Wednesday, September 20, 2017

Nightwing #29 - A Review

Lost within a ring of snow and ice - the second circle of the labyrinth formed out of Gotham City - our heroes find themselves contending with a twisted version of Mr. Freeze and an army of frost giants! Thankfully, Nightwing has arrived on the scene to join the search for Batman, but he faces his own inner-conflict regarding the menace they face. Meanwhile, The Teen Titans meet up with The Suicide Squad, forming a reluctant alliance to get into the maze themselves...

The unfortunate thing about comic-book crossovers is that new readers, attracted by the linking story line, may find themselves turned away from a single chapter due to unexplained references to the book's regular story. This problem plagues Nightwing #29 which makes repeated mention of a villain called Dr. Hurt and Dick Grayson's connection to The Court of Owls. While I am vaguely familiar with this plot-line from Scott Snyder's Batman, Tim Seely doesn't do a very good job of explaining it and it's largely incidental to the action of the issue in any case. Even that much might be confusing for those readers who haven't already read Batman: The Red Death #1, which is more efficient in explaining the basic idea of The Dark Multiverse.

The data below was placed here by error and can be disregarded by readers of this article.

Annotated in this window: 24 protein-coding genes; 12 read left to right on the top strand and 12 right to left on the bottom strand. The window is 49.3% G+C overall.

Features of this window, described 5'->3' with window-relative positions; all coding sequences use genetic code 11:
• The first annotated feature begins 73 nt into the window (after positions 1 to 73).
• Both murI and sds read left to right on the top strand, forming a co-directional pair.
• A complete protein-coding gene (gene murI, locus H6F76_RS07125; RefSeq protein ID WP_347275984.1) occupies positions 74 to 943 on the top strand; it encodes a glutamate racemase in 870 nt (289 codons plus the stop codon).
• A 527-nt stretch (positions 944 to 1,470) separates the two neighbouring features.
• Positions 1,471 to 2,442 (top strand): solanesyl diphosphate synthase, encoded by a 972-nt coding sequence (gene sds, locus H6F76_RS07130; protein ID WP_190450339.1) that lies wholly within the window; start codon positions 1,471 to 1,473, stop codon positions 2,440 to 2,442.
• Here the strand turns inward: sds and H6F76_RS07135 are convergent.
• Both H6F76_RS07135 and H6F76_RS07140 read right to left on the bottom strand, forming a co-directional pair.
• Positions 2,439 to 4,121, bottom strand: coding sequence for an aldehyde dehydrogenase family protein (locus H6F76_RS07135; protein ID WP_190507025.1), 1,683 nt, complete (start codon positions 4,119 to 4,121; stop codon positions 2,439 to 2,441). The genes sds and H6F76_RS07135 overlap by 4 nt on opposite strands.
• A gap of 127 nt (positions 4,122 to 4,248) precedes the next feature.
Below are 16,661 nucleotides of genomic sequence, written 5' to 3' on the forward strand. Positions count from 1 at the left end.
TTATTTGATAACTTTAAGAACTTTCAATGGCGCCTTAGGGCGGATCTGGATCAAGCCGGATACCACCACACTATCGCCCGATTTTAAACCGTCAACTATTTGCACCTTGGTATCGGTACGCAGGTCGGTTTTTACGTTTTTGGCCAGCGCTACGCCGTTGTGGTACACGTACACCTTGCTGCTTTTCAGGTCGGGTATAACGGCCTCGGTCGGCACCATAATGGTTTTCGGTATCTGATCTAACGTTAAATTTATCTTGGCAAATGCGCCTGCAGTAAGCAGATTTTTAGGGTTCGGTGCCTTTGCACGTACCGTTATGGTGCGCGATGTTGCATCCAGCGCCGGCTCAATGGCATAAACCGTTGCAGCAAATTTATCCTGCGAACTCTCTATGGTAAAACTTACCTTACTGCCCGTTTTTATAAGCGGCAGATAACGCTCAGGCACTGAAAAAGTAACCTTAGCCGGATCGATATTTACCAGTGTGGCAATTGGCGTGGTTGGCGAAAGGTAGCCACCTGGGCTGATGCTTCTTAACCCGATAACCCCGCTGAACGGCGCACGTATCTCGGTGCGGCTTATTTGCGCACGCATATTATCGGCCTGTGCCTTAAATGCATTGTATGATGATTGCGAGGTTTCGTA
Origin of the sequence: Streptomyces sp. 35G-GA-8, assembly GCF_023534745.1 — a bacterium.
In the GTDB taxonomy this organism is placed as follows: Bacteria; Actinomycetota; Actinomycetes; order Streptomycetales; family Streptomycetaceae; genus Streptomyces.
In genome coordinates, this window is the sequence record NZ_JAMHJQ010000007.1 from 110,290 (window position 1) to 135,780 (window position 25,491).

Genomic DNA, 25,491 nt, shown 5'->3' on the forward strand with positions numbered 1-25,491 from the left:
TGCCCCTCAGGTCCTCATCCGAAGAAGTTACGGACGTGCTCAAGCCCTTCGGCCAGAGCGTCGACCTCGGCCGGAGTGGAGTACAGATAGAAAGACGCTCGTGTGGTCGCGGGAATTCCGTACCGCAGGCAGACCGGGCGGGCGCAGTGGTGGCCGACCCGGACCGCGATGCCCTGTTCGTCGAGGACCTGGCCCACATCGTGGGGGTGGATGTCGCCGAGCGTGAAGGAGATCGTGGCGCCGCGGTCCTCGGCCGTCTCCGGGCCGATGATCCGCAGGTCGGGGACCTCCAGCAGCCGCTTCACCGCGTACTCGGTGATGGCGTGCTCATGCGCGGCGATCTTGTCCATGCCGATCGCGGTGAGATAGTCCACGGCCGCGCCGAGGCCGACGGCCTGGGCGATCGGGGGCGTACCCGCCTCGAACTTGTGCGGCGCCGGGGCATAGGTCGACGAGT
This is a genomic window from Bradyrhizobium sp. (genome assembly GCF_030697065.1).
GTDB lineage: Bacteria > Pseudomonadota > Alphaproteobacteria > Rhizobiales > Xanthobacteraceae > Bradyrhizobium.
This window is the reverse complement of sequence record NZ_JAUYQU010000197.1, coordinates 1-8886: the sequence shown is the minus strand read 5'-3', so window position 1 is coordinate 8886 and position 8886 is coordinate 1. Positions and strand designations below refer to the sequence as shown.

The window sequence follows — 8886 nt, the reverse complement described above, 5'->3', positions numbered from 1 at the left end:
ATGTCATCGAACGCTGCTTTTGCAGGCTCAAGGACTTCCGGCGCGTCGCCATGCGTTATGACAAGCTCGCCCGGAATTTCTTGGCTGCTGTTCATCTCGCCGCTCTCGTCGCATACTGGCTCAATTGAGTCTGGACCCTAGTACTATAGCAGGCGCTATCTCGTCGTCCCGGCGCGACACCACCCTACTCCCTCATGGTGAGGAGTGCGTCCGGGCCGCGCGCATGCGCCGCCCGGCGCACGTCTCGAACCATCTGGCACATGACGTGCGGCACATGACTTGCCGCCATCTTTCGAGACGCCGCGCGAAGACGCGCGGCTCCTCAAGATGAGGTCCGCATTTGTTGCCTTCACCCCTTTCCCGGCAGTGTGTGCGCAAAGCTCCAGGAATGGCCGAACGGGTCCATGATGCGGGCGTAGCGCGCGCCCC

Thankfully, this issue's script makes up for this shortcoming in other ways. Seely's grasp of the characters, for instance, is top-notch. I was particularly gratified to see Killer Croc as being written as something other than a complete idiot, though Damian Wayne is back to being a spoiled brat. Your mileage may vary on if this is an accurate assessment of his character, but it doesn't jibe with what we saw in Teen Titans last week. But whatever - I can forgive a lot simply for the revelation that Harley Quinn and Green Arrow are both pen-and-paper RPG players.

The artwork is a similarly mixed bag. Paul Pelleiter is a good artist but his detail-driven style suffers in the small panels that the story requires. This frequently causes the panels to be cluttered and only the fact that Andrew Hennessy applies his inks so sparingly saves the issue. Even then, the fine details are often lost in the more heavily-shaded panels with a higher saturation of darker colors.

The Final Analysis: 6 out of 10.  Decent enough but it could have been so much better.

No comments:

Post a Comment